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An Uneasy Relationship  in Formation

By John Collins (1)

Puerto Rico’s Caribbean strategy raising questions, concerns in region as well as in Washington


"I use this opportunity also to offer, in advance but nonetheless with a special delight, our congratulations to the Commonwealth of Puerto Rico on the imminent attainment of the 50th Anniversary of its Constitution. We will look to join you soon, on the appropriate occasion, to celebrate with you, in the fully festive Caribbean way, this historic landmark in our region’s affairs.” – Keynote Address by Prime Minister Owen Arthur of Barbados to the Caribbean Hotel Industry Conference-2002 at Wyndam El Conquistador Resort & Country Club, June 16.

As The Barbadian leader began to speak, his first salutation was to “Excellency, the Honourable Sila Calderon, Governor of the Commonwealth of Puerto Rico.” But the governor was not there, having declined numerous invitations earlier in the year from top Caribbean Hotel Association officials. Representing the governor was Puerto Rico Tourism Co. executive director Milton Segarra.

The anniversary of Puerto Rico’s Constitution July 25, referred to by the prime minister, indicated that he is considering attending the occasion or has already accepted by that could not be confirmed. Reportedly the Calderon administration has invited numerous heads of government from the region and even from the hemisphere but details have not been released.

The relationship of Barbados with Puerto Rico is a good example of how some independent countries in the region attempt to interact with the Commonwealth government when under the control of different parties. As a senior head of government in Caricom, Arthur is completing his second five year term. This means that he also knew Gov. Pedro Rossello and in fact hosted Rossello on his visit to Barbados, the only Caricom country he visited.

Gov. Rafael Hernandez Colon maintained cordial relations with Barbados under Prime Minister Bernard St. John, visiting the country and attending a Caricom Heads of Government Summit in 1985. Two then Puerto Rico-based firms (Intel and Playtex) had plants in Barbados but subsequently relocated. Barbados signed a tax agreement with the U.S. to access Section 936 loans from Puerto Rico.

When the Popular Democratic party is in office in Puerto Rico, as under Hernandez and Calderon, the Commonwealth government conducts relations directly with foreign governments whereas when the New Progressive Party governed, as under Rossello, it dealt with foreign countries through the U.S. embassies there.

"Runs like hot and cold water"

Adjusting to the influence of these partisan aspects on their relations with Puerto Rico creates quite a bit of diplomatic maneuvering but the older countries, in the British tradition, just try to adjust. Veteran Sir Neville Nichols, retired president of the Caribbean Development Bank, who knew Gov. Luis Muñoz Marin, once said “relations with Puerto Rico are like ‘hot and cold running water,’ you go with the flow depending on which party is in power in San Juan.”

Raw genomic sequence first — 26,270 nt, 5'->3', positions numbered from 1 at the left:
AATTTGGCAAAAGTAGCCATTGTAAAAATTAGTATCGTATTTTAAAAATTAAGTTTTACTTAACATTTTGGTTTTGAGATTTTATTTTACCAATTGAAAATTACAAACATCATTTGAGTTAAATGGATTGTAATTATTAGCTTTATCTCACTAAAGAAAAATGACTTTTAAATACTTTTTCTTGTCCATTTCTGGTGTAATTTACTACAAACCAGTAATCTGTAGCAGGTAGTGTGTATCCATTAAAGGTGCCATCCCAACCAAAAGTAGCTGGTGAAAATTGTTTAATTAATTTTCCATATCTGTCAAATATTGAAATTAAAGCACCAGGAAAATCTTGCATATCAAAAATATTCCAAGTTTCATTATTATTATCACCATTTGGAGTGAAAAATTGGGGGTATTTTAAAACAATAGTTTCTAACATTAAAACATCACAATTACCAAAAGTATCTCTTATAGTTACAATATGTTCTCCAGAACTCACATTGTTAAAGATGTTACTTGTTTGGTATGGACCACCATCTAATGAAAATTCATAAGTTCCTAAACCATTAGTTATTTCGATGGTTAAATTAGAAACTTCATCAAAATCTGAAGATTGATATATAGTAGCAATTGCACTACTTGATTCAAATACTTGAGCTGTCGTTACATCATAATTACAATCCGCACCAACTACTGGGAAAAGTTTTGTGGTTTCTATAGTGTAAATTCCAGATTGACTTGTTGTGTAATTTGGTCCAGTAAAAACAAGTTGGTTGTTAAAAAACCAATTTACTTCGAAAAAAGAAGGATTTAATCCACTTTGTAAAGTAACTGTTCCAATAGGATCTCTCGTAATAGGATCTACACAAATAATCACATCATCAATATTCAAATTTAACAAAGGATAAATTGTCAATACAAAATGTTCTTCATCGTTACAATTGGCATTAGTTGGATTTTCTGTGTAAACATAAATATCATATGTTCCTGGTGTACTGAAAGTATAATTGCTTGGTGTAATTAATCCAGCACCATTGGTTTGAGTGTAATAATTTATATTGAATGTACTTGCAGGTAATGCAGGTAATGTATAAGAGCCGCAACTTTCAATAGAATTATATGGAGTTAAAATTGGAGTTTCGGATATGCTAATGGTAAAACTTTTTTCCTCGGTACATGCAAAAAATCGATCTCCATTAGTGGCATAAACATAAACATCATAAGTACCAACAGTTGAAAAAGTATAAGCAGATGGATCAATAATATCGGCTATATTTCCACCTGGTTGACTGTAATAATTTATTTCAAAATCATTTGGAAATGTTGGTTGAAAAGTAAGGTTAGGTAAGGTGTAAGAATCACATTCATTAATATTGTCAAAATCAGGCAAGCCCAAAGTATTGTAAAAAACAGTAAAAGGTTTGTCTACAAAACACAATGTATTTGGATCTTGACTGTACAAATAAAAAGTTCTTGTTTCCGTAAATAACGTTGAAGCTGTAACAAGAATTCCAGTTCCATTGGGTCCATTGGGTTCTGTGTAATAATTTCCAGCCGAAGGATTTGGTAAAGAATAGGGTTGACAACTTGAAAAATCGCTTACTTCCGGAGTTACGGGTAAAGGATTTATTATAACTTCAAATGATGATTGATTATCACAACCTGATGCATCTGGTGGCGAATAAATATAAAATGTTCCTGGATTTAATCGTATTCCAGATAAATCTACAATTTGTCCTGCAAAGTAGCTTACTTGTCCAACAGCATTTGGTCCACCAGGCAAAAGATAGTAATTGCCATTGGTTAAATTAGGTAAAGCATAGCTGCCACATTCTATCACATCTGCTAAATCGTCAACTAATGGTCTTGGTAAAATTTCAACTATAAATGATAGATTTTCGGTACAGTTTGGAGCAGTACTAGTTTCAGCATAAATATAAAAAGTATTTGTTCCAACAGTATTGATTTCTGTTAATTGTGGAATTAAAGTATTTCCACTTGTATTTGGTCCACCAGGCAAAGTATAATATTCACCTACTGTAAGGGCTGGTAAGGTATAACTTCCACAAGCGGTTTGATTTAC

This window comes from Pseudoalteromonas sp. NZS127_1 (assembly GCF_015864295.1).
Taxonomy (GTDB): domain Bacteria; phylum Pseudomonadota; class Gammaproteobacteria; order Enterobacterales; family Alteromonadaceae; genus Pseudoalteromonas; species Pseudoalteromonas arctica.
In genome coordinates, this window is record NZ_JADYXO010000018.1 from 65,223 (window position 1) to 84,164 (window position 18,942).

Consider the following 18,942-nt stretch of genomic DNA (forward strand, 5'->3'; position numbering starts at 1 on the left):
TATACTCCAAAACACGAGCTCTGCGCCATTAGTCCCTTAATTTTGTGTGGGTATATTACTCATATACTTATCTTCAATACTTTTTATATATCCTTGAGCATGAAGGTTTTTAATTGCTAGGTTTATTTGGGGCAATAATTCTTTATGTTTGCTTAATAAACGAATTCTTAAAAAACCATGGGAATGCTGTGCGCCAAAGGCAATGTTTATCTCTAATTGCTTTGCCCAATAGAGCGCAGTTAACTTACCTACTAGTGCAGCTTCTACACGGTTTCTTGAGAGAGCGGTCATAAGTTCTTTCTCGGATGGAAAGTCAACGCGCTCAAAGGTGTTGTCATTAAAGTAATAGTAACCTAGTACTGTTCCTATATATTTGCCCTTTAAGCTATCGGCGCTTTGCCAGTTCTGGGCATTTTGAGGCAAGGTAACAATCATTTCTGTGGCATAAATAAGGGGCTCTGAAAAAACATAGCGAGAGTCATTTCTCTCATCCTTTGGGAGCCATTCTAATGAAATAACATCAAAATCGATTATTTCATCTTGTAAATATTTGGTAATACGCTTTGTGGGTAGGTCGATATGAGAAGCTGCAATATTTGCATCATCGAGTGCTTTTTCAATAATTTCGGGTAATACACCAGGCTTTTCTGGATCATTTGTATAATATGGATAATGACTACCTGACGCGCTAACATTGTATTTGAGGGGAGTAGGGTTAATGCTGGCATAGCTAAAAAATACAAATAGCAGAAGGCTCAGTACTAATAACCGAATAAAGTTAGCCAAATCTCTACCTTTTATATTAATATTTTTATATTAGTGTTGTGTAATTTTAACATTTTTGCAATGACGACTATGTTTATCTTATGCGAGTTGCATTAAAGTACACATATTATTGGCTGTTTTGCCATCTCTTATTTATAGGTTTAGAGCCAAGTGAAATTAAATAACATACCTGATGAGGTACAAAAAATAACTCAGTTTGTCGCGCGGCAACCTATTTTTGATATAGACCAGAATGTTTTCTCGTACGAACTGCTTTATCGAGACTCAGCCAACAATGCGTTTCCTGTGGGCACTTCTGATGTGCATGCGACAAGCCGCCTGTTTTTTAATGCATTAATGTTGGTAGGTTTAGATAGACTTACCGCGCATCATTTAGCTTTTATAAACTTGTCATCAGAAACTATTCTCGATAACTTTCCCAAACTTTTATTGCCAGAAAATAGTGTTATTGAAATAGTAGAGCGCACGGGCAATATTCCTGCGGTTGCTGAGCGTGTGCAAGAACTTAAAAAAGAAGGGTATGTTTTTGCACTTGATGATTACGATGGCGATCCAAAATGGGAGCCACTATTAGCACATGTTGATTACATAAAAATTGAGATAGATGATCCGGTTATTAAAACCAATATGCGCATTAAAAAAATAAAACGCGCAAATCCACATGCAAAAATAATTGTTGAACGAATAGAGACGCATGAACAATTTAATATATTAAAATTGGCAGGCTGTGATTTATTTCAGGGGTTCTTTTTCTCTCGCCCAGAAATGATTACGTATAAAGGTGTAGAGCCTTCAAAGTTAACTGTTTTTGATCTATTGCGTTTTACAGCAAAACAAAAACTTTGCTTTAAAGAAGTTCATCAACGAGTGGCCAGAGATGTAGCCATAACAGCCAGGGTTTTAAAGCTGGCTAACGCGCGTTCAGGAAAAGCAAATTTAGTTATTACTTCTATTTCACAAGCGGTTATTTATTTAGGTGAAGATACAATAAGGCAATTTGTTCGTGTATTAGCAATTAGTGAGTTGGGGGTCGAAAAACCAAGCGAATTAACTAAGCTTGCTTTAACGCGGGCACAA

Sometimes the changes in Puerto Rico’s policy to ward the region complicates its relationship with the U.S. and then affects U.S. policy with countries in the region. An example is the current insistence by the Calderon administration that it is entitled to have associate membership in the Trinidad-based Association of Caribbean States (ACS). The initiative is opposed by the Bush administration on the grounds that Puerto Rico can not assume an international financial obligation (the membership fee) without the approval of the U.S. government. The U.S. State Department is also not happy about Puerto Rico joining an organization which is political and in which both Cuba and Venezuela are members.

How the situation can be resolved has created a dilemma for both Puerto Rico as well as some of the ACS member states as well as its secretariat. Even though a number of regional observers feel the Calderon administration mishandled the ACS membership, by not seeking Washington’s concurrence before hand, they are convinced that officials in the Caricom states are not going to become embroiled in a dispute between the U.S. and Puerto Rico. Cited as the main reason is the fact that Caricom countries have a whole litany of problems in their relationship with the U.S. and see little or no benefit for them by adding Puerto Rico to the list.

Meanwhile the U.S. Virgin Islands reportedly has been advised by the U.S. State Department that it can proceed with its plans to seek Observer status in Caricom.

As Caricom approaches the 29th anniversary of its founding, its heads of government will be meeting in summit in Georgetown, Guyana, its headquarters. Puerto Rico enjoys observer status in Caricom but has not announced by whom it will be represented at the summit. At a recent meeting of the board of governors of the Caribbean Development Bank, it was announced that Puerto Rico Secretary of State Ferdinand Mercado would attend but he was a no show.

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1) Other articles by the well known Caribbean author John Collins can be read at:

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June 24, 2002


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